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Smart Barre gives women seeking improved strength, tone a leg up

Posted Monday, Sep. 12, 2011  comments  Print Reprints
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Smart Barre

3911 Camp Bowie Blvd., Fort Worth

817-377-0261

Parking and entrance are behind the studio.

When: Class times from 6 a.m. to 6:45 p.m. Monday through Thursday and 6 a.m. to 11 a.m. Friday and Saturday. There are 30-minute express classes at noon or hourlong classes the rest of the day

To register for classes: www.smartbarrebody.com

What to wear: Yoga pants or capris, tank or T-shirt and socks. Bring or buy a water bottle.

Good to know: The studio sells bottled water ($1), sole-gripping socks for class ($12) or "smart" tanks ($16). (You can bring your own mat or use the studio's.)

Cost: $18 for one single hourlong class; $85 for five-class pack; $135 for unlimited classes per month

What to expect: Increased strength, energy, lifted seat, toned legs

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Bored with your exercise routine?

Try hitting the new barre on the bricks.

Smart Barre studio offers low-impact, high-intensity classes that are a combination of ballet, Pilates and yoga.

The experience is kind of like working with a personal trainer: A lean, strong, motivating instructor leads you beyond what you think you can do, and you surprise yourself. And although you are in a class with up to 17 other women, the instruction is clear and the attention is individualized, so it feels like a one-on-one.

Created by Allison Poston, Smart Barre is the culmination of time spent working out in barre classes and applying this method to her ballet foundation. Poston was classically trained at the North Carolina School of the Arts and spent summers dancing with several prestigious schools before graduating from Texas Christian University. Her personal commitment to Smart Barre comes from the straightening and strengthening of her own back, after experiencing five childhood years in a brace.

The good news is you don't have to have a ballet background to do Smart Barre. The barre is used for balance, positioning and stretching. Instructors have you stand in correct form before doing the exercises to prevent injury and to receive maximum benefits. And don't be surprised if they reposition you when your form is off. That's a good thing!

A typical class consists of interval training for each muscle group. The only equipment that you will use, in addition to the barre, is a set of 2-pound and 3-pound weights, a small ball and a strap for the last stretch. Interval training means your muscles will be fatigued, followed by good stretching before you move on. And I mean fatigued, but in a good way. You'll become familiar with phrases like "Those thighs are probably firing up now" and "Use the music!"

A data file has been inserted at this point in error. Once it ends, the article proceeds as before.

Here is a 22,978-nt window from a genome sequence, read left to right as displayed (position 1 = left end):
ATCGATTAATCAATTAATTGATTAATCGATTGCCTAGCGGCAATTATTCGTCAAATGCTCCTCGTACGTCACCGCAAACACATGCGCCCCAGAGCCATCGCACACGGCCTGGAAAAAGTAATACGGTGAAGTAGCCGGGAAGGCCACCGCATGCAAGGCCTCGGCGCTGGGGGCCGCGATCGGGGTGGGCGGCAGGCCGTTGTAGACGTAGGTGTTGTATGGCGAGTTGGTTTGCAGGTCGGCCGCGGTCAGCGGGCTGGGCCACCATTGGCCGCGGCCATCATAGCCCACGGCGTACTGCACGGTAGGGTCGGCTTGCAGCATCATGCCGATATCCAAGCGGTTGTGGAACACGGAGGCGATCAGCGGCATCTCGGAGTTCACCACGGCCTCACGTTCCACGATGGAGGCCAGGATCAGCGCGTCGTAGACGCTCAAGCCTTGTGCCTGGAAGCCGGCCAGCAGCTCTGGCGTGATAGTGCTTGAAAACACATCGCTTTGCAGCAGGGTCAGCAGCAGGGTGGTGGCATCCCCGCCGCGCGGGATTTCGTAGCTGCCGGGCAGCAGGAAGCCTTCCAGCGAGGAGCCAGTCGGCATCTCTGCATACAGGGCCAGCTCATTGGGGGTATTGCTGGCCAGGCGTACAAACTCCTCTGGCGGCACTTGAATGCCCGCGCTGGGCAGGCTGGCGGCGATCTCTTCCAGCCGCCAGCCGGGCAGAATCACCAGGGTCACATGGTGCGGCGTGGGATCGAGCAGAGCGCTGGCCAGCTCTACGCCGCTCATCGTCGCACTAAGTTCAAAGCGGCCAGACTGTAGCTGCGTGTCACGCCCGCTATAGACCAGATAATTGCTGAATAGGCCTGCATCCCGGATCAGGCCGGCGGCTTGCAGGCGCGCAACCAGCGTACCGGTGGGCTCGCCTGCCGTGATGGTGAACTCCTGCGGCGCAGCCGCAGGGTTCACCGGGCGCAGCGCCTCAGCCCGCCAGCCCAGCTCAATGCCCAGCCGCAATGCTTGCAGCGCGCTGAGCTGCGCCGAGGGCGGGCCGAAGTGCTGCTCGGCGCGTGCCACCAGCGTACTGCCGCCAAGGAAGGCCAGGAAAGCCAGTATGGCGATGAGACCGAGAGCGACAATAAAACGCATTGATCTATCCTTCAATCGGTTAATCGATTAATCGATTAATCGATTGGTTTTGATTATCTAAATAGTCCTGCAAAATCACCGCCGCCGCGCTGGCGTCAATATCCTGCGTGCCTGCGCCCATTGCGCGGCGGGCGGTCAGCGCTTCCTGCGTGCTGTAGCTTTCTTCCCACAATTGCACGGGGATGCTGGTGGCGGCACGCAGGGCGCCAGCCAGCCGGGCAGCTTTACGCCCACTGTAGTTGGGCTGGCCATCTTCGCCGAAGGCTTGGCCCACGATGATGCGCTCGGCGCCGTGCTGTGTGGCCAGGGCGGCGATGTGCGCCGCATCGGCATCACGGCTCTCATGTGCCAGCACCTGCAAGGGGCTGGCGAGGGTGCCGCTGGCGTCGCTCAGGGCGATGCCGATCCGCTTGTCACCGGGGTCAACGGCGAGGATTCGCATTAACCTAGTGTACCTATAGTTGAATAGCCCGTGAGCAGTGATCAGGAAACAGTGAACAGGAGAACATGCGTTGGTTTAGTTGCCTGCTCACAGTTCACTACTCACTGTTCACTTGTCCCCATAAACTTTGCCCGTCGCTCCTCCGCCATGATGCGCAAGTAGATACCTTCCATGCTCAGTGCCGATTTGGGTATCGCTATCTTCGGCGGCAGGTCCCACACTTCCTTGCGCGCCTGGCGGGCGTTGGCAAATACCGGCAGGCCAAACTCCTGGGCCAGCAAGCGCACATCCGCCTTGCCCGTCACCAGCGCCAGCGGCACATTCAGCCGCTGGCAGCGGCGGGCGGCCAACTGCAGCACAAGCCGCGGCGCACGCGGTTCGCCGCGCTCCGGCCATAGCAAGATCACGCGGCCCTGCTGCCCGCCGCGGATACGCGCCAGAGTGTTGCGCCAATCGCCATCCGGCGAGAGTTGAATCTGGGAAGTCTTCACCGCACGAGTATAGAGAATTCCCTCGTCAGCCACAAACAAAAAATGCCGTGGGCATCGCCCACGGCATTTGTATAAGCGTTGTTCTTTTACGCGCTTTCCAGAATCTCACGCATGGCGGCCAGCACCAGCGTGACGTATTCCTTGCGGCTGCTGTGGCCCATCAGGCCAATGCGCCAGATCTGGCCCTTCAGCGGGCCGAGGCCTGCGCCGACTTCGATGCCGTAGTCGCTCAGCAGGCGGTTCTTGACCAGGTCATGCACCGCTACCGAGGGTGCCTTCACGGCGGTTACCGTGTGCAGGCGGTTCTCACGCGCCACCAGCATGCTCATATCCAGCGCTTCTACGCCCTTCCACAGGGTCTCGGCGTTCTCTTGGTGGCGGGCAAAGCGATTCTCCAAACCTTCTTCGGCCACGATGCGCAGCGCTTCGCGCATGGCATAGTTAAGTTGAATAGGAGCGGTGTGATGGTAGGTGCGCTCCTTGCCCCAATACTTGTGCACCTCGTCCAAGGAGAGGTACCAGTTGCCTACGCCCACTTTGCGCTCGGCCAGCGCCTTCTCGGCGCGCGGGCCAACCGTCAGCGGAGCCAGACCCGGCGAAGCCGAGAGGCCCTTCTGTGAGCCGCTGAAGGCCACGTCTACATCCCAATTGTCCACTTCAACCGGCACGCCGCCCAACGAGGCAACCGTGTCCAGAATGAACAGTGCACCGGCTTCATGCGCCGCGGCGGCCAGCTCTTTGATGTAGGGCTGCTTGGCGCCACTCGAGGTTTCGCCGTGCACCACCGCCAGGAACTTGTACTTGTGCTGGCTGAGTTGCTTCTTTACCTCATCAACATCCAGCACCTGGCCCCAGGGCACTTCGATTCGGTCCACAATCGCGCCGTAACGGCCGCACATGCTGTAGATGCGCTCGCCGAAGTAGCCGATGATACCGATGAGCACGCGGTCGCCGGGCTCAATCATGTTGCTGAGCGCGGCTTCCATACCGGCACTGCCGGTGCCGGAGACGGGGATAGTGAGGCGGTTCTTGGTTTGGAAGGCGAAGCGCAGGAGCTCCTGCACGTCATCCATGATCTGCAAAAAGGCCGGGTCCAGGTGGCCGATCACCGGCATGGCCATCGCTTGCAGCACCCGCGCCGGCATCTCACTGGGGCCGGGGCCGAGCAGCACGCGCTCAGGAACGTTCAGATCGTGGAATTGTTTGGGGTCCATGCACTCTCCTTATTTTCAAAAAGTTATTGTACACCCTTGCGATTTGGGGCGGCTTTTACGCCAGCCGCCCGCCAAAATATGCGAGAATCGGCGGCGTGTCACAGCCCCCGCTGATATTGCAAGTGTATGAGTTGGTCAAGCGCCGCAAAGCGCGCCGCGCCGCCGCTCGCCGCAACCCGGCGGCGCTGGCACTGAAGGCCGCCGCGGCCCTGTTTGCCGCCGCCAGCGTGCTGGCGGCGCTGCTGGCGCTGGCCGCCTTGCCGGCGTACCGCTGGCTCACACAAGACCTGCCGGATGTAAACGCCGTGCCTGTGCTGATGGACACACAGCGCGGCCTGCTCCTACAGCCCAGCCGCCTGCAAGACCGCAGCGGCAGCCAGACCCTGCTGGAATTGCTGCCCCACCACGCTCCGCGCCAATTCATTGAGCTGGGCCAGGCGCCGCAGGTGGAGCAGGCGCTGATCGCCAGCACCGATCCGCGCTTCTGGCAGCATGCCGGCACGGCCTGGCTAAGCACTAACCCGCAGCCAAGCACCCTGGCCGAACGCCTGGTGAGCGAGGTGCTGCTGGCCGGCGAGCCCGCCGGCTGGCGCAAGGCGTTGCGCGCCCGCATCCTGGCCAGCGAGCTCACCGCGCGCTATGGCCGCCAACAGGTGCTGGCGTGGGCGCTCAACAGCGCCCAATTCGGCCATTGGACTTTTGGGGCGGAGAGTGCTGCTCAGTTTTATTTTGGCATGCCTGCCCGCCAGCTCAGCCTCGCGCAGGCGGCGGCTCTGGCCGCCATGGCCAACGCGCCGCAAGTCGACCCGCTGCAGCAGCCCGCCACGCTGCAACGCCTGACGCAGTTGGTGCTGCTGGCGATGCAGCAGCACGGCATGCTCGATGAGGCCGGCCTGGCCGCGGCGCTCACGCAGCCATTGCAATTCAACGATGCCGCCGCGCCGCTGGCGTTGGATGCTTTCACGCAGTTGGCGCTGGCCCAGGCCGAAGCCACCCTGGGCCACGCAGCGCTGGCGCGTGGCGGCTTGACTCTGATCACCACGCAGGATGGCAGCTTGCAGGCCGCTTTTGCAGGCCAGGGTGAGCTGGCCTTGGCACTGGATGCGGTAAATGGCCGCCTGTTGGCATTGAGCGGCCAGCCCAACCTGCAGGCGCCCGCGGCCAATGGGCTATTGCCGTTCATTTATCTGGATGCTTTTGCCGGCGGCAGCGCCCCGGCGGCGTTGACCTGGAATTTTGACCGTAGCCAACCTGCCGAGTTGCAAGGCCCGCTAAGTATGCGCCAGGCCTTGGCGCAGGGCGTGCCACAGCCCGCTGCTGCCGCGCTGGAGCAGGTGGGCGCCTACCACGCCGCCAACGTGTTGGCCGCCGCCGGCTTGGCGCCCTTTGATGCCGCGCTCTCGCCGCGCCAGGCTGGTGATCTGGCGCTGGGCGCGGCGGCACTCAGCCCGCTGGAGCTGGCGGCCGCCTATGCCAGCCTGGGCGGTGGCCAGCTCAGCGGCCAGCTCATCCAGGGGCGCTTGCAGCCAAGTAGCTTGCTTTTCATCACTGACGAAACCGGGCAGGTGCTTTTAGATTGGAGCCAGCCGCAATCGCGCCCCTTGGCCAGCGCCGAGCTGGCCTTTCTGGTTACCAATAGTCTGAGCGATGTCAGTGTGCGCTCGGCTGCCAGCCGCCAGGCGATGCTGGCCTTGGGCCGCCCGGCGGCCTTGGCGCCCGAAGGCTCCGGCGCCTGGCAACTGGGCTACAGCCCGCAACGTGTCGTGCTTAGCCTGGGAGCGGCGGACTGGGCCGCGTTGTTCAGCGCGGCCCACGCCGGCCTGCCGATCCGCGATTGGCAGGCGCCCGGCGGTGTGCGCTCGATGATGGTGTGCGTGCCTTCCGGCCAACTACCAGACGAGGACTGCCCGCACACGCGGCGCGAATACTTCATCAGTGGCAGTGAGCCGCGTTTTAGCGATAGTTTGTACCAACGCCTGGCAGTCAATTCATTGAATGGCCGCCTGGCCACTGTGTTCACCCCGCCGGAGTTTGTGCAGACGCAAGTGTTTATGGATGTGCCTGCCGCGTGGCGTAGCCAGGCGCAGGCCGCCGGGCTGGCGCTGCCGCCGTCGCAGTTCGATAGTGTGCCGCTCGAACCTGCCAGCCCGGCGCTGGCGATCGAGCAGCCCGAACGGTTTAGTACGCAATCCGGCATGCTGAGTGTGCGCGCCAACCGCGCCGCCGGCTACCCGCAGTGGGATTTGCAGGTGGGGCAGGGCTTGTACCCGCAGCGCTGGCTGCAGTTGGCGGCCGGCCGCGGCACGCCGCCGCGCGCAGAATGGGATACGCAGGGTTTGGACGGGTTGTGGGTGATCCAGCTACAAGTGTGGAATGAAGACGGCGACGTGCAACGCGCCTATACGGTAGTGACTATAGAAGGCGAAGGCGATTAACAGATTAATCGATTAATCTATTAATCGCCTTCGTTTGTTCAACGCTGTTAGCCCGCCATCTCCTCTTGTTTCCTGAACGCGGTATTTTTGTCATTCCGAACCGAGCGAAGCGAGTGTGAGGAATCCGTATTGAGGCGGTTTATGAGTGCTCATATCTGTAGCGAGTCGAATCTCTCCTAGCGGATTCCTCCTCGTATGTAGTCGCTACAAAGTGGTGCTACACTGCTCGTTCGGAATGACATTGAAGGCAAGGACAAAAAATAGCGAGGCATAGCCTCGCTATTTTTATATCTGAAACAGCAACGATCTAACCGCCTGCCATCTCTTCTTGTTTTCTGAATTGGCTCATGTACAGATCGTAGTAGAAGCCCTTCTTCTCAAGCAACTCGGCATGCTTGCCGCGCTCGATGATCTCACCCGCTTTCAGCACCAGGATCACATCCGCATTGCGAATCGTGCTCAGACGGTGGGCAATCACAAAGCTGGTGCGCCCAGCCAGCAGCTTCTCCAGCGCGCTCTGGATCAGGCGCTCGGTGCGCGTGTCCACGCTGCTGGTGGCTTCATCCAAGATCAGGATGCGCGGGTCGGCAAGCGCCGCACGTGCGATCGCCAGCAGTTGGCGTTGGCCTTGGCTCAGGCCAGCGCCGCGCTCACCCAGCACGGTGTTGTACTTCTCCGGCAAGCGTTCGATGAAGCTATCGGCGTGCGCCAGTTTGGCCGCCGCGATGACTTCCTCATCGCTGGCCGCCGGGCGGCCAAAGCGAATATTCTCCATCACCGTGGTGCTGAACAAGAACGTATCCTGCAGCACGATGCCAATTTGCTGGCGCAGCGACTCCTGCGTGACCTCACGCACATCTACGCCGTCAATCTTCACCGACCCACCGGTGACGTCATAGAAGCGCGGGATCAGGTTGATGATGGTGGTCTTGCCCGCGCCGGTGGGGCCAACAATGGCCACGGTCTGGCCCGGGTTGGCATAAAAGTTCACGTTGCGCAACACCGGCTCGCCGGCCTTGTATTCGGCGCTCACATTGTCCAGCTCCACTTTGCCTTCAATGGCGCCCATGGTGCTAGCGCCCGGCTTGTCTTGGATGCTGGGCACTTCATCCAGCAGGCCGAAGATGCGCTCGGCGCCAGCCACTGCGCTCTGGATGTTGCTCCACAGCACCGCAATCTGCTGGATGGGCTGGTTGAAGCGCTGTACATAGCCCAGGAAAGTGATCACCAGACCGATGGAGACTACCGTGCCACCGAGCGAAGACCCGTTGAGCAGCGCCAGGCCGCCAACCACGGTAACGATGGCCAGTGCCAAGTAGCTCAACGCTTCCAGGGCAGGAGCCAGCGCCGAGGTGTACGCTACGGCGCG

Classes start with arm toning, working with weights on biceps and triceps. Your instructor will remind you to keep your shoulder down and not let it rise up by your ear. As you work, your arms may feel (as mine do) as though they are about to fall off, but remind yourself that good stretches are coming,

When you are at the barre and beginning the legwork portion, feet go into a "smart V" -- heels together and toes turned out. While maintaining correct form (this works your core!), you plié down and up for an interval. You then return to "smart V" plié but up on your toes, heels pushing together for balance. You do an interval or two in this stance. If you're like me, you'll be wondering if you are "about done" here -- you'll feel it!

After this you might do a series of on-toe knee-outs where you are in the "smart V" plié on the toes, and knees go in and out. Usually by now, you've heard one of those phrases about how your muscles are firing up. But by this point in my workout, I also feel like I'm in a good zone, feeling good and focusing on something in front of me, counting through the music or just hoping I can walk when class is over. Next, your instructor may have you step into a wide second position and do another interval -- or you may hear those wonderful words: "Let's stretch those legs out."

To stretch, you face the barre and cross one leg over in a No. 4 position. It hurts and feels good at the same time.

These leg killers are where I saw the greatest improvement initially. After just one or two months of Smart Barre before a spring-break ski trip, I was pleasantly surprised to find that I could ski longer and do harder slopes because my legs were so much stronger. Plus, I could see muscle definition.

A confession: When I first started going to Smart Barre, I was kind of intimidated by the barre. I have never been that limber and worried about being able to raise my leg up to the barre. The good news is, I can now lift and place my leg less noisily and with better balance. While my face has yet to touch my outstretched leg, I think it might be getting a bit closer.

That would be a great way to surprise myself.

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